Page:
It took an extra day to materialize.
There was a large-scale conference call. Countless texts exchanged between the Region VI-5A athletics directors and a whole slew of phone calls with debates happening on either end of the line.
Certainly, the process to determine which team — Conway or West Florence — would ultimately end up with the No. 1 seed was anything but smooth. But what immediately got lost in the shuffle of the process that ultimately handed that top spot to the Tigers was what they had already accomplished.
Although the two teams shared the region crown, it was a major milestone for coach Mike Hopkins’ team. Through more than a dozen contacts, records at the school and internet research, it has been determined that this was the first region basketball title since at least 1966, the year the school integrated, if not longer.
“We are very proud of our young men,” Principal Lee James said. “Winning Conway High’s first region championship in men’s basketball is a testament to their resolve and dedication to each other. … Coach Hopkins has worked tirelessly to help his team improve in many areas. Shooting, ball handling, and passing are a few improvements I have noticed. Yet it is his ability to get these young men to work together that has led to this championship more than his work on any skill.”
What is also evident is just how much Sumter’s move out of the region for this year impacted the remaining teams. In addition to Conway’s milestone, West’s share of the region title was also its first since 1992.
Thanks to a complicated tie-breaker system that eventually gave the Tigers the top spot, it also means Conway will have its best postseason positioning ever. They will open at home Wednesday against an at-large team. Win that game, and it's a second straight home game next Saturday. That game would also be guaranteed against another lower seed.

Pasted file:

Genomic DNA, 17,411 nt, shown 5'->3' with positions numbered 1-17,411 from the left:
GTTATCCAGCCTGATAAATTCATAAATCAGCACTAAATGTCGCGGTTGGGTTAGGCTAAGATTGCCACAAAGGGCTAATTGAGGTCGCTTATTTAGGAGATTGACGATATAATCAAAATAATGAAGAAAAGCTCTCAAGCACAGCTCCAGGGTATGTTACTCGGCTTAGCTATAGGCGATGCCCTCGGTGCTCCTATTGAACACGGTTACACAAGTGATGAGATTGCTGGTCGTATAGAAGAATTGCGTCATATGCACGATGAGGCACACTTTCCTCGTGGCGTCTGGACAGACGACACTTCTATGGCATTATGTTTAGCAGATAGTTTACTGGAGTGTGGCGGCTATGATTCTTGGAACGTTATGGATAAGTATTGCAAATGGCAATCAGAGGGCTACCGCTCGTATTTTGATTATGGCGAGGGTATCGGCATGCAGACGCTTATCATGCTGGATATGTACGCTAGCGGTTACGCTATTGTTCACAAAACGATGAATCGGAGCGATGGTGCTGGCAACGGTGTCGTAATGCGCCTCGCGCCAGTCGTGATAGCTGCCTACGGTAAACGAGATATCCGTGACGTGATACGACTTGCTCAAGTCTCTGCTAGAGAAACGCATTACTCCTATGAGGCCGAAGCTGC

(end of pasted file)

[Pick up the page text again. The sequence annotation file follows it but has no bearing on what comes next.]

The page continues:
For the 10th-ranked Tigers, that could mean a second consecutive trip to the third round. Considering Conway failed to win a single playoff game between 1994 and 2017, it could would illustrate just how much has changed in a short period of time.
Between overall playoff seeding and the state rankings, it is clear that Horry County programs are not expected to be hanging around very long this postseason.
Although the South Carolina Basketball Coaches Association polls are little more than usual guesses with varying degrees of input, only two local schools are in their state’s respective top 10 going into the playoffs. The Conway boys are No. 10 in Class 5A, and the Myrtle Beach girls are No. 7 in Class 4A.
More importantly, the seeding situation isn't exactly doing any of the local teams who qualified many favors. Only two local teams won region championships, the aforementioned Conway bunch and the Socastee girls.
Both of those teams will have the advantage of playing the lower state’s at-large entry — the last team to qualify for the playoffs, as well as a second guaranteed home game if they win in the first round.
After that, Carolina Forest and North Myrtle Beach girls (both No. 2 seeds), the third-seeded Myrtle Beach girls and Socastee boys and No. 4 Myrtle Beach boys round out the area’s teams from the state’s two largest classes. History suggests it could be a relatively brief playoff stint for the county. Last year, of the 40 teams in the state who eventually landed in either the lower state or upper state finals (the final four for each classification in boys and girls), all but 12 were No. 1 seeds. And those 12? They were all No. 2 seeds.
The girls playoffs will begin Tuesday, with the boys postseason beginning the next day.